Date posted: 14/08/2020 8 min read

Are you Asia-capable?

A joint CA ANZ and Asialink Business report has found only 7% of ASX 200 leaders qualify as “Asia capable”.

In Brief

  • A new joint CA ANZ and Asialink report looks at insights on doing business in Asia.
  • Among larger Australian firms, those that are more internationally diverse generate greater returns for shareholders.
  • Having Asia-capable senior executives and board members is increasingly important.

By Amity Delaney

What does it take to succeed in Asia? And why would Australian companies want to try? The Winning In Asia: Creating long-term value report by Asialink Business and partners including CA ANZ provides some answers.

Launched on 11 August, the 108-page report has been two years in the making and is a joint project between Asialink Business, the Australian Institute of Company Directors, Chartered Accountants Australia and New Zealand, the Commonwealth Bank of Australia, and The Sid and Fiona Myer Family Foundation.

The report reveals that ASX 200 companies that are internationally diversified create more value for shareholders than companies that are domestically focused.

But it also shows that only 7% of board members and senior executives of ASX 200 companies could be rated as “Asia capable” – more than 90% are not.

“We found that leaders were, on average, strongest in their knowledge of Asian markets and weakest in their ability to adapt to Asian cultural contexts,” wrote the report’s authors.

“This suggests that while Australian business recognises the need to understand the market opportunity presented by Asia, this knowledge is not yet matched by an appreciation of the cultural skills needed to execute on those opportunities.”

The report’s research also shows that companies with an above average level of Asia capability in their senior leadership generate a greater proportion of their revenues from Asia.

Australian business still has an Asian future

Although border closures and a lack of international line haul are currently affecting both imports and exports, Asia will play a big role in Australia’s recovery from the COVID recession.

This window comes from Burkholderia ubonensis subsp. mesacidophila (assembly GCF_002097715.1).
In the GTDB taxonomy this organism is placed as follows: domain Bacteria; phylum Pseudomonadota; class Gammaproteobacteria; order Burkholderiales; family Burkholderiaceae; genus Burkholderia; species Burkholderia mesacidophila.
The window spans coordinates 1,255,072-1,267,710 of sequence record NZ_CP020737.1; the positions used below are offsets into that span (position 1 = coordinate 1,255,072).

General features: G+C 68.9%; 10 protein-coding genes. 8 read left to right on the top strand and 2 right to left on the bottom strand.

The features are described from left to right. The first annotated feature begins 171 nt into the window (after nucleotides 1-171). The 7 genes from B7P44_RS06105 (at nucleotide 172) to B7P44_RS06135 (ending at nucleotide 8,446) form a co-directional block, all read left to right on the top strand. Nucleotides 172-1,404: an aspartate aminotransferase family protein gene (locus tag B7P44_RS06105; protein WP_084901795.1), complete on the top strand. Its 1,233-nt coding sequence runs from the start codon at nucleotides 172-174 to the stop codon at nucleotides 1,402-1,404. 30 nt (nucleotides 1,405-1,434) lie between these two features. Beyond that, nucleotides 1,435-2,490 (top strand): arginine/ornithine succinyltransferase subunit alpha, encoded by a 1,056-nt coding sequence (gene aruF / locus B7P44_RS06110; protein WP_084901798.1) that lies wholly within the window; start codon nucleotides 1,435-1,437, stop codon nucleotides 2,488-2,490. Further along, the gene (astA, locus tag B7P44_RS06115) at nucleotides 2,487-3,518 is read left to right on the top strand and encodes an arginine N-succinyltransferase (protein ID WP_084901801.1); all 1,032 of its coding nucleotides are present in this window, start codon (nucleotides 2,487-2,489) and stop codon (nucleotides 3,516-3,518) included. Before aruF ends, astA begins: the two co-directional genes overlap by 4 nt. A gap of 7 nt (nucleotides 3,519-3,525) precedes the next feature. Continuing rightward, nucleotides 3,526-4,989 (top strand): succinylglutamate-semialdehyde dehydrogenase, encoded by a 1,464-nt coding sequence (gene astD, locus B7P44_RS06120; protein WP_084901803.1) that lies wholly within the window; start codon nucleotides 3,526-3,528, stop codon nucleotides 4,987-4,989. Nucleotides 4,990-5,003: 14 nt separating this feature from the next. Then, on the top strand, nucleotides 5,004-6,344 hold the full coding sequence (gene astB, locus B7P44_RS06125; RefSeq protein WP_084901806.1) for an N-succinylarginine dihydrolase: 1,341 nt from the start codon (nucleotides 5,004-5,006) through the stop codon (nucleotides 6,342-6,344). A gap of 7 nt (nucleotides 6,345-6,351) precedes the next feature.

For one thing, the potential markets are massively larger than Australia’s. In 2020, the number of middle class consumers in Asia is expected to outnumber the middle class consumers in the rest of the world combined.

Asia has been flagged as a business opportunity for Australian companies for decades. Seven of Australia’s top 10 trading partners are in Asia.

That’s reflected in ASX 200 companies gaining 34% of their revenues from foreign sources, more than the largest listed companies in the UK (29%) and US (26%), but less than Japan (42%).

That foreign focus also delivers for shareholders. Medium-size internationally diversified companies (market cap A$2-5 billion) achieved 82% more total shareholder returns from 2014 to 2019 than their domestically focused counterparts, states the report.

Over the same period, large ASX 200 companies (market cap above A$5 billion) that were internationally diversified delivered 36% more to shareholders than large companies with a domestic focus. 

“As companies increase in size… conditions in offshore markets relative to domestic markets and ease of executing offshore expansion – tend to skew in favour of offshore expansion,” the report says.

Larger firms often have a higher incentive to expand offshore as well as a greater ability to do so, as a company only operating in a domestic market is constrained by domestic demand, which makes foreign markets increasingly attractive.

Is there a blueprint for Australian companies in Asia?

Winning in Asia looks at the business models of companies that are succeeding in Asia, but warns there is no “one size fits all” answer to international expansion.

Business leaders should assess geographic expansion against other growth opportunities on a case-by-case basis, the report’s authors advise. Offshore expansion is just one of many avenues businesses should look at when deciding on growth strategies.

However, there are some common characteristics of companies that do succeed in Asia. They include taking a long-term view and employing local staff who know the market and can help build long-lasting relationships with stakeholders.

“Learning from Asia rather than teaching Asians best practice will increasingly become the norm,” states the report.

“Learning from Asia rather than teaching Asians best practice will increasingly become the norm.”
Winning In Asia: Creating long-term value, Asialink Business

And having Asia-capable leaders in a company will be increasingly important.

Australian companies are becoming more internationalClick image to enlarge. Infographic: 1. Australian companies are becoming more international.

Business models to deliver superior returns depend on three thingsClick image to enlarge. Infographic: 2. Business models to deliver superior returns depend on three things.

Match fit Asia-capable senior leaders are essential to enable successful Asia expansion strategies Click image to enlarge.3. Match fit Asia-capable senior leaders are essential to enable successful Asia expansion strategies. 4. Strengthen external affairs to manage stakeholders, brand and reputation in Asia.

Read more:

Winning in Asia: Creating long-term value

This landmark report seeks to provide answers to many of the questions from business leaders, policymakers and investors about what it takes to succeed in the competitive markets of our region.

Download the report